The Aerolites' New CD, Lord Silky Return | Music News + Views | Seven Days | Vermont's Independent Voice

Music » Music News + Views

The Aerolites' New CD, Lord Silky Return



Published October 9, 2013 at 11:50 a.m.

The Aerolites
  • The Aerolites

We begin this week with a big ol’ apology to the Aerolites. Here goes:

I’m sorry, Aerolites!

Ahem. You see, we were supposed to have a review of the band’s new album, 34 Mansfield, in this very issue. But due to some behind-the-scenes follies, the unsavory details of which I won’t bore you here, we don’t. What can I say? Shit happens. Or doesn’t, I guess.

Anyway, we’ll have that review in an upcoming issue. But that doesn’t do anyone much good in the present, since the band’s album release show is this Saturday, October 12, at Nectar’s. So allow me to take a minute and offer this deeply insightful critical remark: The Aerolites’ new record is pretty freakin’ good.

If you’ll recall, the band’s 2012 debut was a much-ballyhooed effort recorded by a bunch of famous-ish people in a Hollywood studio — Oteil Burbridge, Kenny Aronoff, etc. While the star power associated with the album was interesting, the record itself felt a little muddled, as if there were simply too many celebrity chefs in the kitchen when what was really needed was some down-home cookin’. That’s exactly what 34 Mansfield turned out to be.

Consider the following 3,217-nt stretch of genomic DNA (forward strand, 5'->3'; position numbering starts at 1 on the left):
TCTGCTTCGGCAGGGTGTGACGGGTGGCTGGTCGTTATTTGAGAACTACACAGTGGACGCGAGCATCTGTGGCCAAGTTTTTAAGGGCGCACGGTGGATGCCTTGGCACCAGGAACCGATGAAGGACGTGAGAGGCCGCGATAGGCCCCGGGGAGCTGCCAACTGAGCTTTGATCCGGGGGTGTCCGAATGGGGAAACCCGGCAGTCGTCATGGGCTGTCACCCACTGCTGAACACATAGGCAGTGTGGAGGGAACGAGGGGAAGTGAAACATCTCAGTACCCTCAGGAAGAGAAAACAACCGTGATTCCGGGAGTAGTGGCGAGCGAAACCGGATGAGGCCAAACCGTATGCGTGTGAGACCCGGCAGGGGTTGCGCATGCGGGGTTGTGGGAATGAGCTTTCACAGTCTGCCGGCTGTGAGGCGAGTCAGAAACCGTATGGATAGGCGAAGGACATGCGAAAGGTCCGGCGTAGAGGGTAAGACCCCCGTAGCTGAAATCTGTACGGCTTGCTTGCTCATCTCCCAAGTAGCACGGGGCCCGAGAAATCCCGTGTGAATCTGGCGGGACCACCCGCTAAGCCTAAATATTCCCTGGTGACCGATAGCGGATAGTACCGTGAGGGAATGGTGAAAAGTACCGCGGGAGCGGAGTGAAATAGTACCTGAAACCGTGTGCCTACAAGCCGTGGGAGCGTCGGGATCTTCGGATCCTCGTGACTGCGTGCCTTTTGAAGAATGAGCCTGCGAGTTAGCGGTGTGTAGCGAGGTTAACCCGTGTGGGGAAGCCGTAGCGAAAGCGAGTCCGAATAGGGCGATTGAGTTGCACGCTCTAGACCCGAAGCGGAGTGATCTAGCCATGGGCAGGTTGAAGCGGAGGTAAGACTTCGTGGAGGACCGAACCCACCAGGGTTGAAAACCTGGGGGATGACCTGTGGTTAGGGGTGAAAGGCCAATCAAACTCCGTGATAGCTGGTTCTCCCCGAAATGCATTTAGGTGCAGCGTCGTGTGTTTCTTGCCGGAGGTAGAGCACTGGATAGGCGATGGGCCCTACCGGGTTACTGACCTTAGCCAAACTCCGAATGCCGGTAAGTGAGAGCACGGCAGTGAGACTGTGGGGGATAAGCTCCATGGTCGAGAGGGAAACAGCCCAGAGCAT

The album was recorded in front man Jeremy Harple’s old house in Cambridge, during a week in between when he moved out and when the house was sold. So he and his band, which includes keyboardist Victor Veve, guitarist Micah Sanguedolce, bassist Ian Wade and drummer Dannis Hackney, took advantage of the empty house — in a recent email, Harple writes that they recorded keyboards in an empty shower stall — to make the record with Vibesville Studios’ Jeff Cooper.

Without spoiling too much, the record retains a similar mix of Americana and Southern rock from the Aerolites’ debut record, with a touch of feel-good jamminess, just for kicks. But there’s a noticeably looser feel to the album that seems to line up more closely with what the band had in mind the first time around. It’s also a boon to Veve and Harple’s songwriting. The latter in particular has always been a sneakily witty writer. Buoyed by a lighter, more relaxed tack, that facet of his style is much more apparent here than on the band’s debut, which alone makes the album — and likely the band’s release show — worth your time.